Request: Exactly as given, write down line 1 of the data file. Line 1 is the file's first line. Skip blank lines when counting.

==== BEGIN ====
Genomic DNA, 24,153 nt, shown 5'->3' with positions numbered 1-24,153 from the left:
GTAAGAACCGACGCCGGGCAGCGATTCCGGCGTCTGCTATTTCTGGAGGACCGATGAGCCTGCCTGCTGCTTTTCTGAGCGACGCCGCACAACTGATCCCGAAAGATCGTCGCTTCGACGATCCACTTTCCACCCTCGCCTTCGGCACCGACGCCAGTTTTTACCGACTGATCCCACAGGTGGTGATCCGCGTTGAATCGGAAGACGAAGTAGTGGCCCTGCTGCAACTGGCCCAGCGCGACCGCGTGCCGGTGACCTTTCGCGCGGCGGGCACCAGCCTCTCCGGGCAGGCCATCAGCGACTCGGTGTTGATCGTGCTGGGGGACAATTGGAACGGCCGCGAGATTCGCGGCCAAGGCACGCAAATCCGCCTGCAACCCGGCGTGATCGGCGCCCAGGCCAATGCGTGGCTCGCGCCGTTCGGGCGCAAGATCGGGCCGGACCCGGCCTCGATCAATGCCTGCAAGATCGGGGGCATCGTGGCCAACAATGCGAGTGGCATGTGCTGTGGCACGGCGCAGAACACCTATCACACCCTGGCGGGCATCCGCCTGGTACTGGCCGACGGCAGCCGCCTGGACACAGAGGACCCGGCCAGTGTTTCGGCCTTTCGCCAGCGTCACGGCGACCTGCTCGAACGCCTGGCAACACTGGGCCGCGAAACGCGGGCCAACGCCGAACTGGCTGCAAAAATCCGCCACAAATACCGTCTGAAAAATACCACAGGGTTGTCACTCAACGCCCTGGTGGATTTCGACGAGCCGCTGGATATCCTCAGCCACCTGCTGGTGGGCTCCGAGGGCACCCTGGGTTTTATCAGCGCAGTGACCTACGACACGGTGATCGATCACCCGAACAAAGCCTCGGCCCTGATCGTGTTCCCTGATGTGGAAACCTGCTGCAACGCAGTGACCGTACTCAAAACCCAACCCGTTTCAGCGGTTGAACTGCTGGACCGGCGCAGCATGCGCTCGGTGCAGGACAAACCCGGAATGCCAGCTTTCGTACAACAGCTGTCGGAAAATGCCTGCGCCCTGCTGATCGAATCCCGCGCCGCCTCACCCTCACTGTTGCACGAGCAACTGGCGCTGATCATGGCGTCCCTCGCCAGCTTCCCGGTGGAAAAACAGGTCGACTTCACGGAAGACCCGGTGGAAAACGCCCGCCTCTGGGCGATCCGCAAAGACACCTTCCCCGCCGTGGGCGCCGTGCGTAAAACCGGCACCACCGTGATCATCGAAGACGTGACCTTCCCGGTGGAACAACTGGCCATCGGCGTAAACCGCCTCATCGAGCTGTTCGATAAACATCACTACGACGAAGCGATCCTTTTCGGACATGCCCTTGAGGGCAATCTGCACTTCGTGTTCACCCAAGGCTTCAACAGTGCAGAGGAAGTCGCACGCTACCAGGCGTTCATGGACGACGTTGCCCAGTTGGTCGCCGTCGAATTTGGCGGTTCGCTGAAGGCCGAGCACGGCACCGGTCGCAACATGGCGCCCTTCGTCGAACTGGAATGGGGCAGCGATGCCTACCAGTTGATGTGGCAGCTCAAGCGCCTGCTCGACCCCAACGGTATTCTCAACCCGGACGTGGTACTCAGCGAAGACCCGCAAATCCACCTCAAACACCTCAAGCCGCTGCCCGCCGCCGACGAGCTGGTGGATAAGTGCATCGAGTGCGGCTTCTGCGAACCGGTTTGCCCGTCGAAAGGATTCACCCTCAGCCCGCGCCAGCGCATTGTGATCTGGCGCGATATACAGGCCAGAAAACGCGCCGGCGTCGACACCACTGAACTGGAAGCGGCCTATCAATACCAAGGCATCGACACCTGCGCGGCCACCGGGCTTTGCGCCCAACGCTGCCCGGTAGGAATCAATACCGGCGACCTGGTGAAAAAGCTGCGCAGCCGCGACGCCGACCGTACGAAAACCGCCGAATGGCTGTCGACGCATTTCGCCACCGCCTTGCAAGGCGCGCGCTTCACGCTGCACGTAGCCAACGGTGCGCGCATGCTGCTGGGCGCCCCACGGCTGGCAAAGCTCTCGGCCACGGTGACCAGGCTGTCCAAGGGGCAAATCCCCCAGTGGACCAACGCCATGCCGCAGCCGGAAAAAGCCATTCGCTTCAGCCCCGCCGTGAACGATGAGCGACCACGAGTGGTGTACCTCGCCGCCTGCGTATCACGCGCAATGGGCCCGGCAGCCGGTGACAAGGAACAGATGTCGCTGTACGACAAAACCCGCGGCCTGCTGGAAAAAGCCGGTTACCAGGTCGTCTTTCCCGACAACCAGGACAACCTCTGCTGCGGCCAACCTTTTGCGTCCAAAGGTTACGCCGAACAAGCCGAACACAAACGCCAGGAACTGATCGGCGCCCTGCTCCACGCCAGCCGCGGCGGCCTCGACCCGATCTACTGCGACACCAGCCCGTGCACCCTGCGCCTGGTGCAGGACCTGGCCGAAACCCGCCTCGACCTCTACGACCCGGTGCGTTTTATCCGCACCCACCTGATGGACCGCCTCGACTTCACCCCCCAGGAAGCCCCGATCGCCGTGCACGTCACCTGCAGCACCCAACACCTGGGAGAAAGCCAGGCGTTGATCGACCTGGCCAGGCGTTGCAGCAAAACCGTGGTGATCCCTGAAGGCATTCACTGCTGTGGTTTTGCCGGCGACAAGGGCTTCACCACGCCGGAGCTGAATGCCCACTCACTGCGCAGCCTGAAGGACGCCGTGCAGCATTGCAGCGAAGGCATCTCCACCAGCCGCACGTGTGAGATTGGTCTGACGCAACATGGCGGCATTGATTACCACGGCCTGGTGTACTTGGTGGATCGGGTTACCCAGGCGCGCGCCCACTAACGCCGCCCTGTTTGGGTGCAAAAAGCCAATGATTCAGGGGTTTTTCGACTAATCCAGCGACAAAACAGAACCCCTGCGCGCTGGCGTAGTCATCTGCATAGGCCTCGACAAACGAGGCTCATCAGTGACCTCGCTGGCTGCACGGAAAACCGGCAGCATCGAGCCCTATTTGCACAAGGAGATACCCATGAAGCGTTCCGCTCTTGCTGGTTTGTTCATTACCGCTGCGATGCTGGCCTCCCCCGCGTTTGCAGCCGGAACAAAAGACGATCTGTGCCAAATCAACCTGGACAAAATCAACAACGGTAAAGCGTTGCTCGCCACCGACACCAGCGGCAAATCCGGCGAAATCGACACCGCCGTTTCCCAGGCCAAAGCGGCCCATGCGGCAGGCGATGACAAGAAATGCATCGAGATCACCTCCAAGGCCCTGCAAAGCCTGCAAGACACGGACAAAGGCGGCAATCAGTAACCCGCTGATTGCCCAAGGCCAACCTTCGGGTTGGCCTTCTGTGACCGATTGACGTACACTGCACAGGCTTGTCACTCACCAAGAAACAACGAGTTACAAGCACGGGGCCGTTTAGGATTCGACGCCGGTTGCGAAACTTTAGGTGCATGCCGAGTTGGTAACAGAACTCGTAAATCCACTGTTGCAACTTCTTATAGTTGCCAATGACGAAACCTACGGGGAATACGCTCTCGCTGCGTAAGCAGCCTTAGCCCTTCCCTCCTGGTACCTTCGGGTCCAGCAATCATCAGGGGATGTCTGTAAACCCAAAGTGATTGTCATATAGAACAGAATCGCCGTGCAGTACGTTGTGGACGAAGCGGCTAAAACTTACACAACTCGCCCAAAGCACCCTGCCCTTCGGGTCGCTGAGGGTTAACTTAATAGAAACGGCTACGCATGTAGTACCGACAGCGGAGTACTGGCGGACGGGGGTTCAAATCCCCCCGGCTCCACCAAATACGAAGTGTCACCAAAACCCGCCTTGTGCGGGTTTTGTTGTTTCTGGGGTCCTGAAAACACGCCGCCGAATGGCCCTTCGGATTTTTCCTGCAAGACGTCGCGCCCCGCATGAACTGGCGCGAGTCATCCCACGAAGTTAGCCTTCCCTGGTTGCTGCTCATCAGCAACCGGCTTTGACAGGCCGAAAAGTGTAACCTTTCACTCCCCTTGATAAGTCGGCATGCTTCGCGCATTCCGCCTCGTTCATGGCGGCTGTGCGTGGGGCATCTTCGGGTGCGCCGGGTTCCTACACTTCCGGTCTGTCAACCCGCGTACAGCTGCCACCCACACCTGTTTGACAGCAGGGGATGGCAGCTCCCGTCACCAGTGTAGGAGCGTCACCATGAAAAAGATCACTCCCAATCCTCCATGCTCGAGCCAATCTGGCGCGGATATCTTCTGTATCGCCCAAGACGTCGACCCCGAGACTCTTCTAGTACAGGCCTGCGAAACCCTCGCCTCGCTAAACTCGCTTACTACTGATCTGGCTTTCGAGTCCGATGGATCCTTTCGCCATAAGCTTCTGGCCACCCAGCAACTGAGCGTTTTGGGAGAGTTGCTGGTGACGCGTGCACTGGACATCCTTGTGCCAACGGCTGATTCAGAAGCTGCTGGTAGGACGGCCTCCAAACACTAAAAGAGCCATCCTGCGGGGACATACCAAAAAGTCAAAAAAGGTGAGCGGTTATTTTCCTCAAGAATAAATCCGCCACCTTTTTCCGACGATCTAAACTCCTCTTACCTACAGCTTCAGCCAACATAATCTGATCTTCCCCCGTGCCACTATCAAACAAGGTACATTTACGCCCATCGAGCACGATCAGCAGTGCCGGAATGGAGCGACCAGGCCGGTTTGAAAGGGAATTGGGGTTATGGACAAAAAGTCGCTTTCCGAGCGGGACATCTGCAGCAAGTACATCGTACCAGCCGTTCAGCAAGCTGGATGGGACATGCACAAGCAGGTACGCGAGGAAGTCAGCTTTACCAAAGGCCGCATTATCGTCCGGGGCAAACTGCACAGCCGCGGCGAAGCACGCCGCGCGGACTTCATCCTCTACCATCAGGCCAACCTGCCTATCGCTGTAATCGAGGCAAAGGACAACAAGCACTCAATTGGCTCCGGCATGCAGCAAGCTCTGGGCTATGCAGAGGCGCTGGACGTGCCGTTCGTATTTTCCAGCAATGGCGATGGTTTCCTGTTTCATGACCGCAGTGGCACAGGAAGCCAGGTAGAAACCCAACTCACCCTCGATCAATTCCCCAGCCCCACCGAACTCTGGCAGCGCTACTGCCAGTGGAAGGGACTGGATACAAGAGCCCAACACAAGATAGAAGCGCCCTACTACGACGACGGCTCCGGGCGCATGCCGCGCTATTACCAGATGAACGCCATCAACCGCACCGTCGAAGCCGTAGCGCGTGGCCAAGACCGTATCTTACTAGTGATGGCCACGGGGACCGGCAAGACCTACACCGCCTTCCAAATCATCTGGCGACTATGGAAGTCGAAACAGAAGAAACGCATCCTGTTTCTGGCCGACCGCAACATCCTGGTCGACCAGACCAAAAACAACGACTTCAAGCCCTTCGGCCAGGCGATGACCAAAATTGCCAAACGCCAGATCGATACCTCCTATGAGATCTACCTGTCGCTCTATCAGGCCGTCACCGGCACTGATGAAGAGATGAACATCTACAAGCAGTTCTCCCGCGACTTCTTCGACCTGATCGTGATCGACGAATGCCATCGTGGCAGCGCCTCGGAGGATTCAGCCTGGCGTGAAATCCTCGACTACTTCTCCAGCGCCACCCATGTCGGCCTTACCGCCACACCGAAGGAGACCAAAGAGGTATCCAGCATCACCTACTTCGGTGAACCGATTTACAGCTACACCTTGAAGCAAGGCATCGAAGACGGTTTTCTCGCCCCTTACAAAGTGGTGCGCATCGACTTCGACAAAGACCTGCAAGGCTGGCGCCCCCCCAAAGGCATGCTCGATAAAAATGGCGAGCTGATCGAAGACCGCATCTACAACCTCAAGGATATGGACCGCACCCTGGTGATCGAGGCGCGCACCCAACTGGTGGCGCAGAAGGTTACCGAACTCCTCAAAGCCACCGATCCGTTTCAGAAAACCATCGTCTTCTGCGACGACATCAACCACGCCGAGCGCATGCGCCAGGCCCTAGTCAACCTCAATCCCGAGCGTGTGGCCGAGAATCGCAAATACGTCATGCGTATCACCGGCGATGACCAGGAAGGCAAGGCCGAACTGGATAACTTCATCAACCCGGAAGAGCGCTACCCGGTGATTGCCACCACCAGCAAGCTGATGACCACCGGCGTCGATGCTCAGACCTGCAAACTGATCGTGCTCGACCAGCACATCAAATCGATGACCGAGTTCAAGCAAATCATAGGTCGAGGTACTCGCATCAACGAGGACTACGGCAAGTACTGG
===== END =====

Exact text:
Genomic DNA, 24,153 nt, shown 5'->3' with positions numbered 1-24,153 from the left: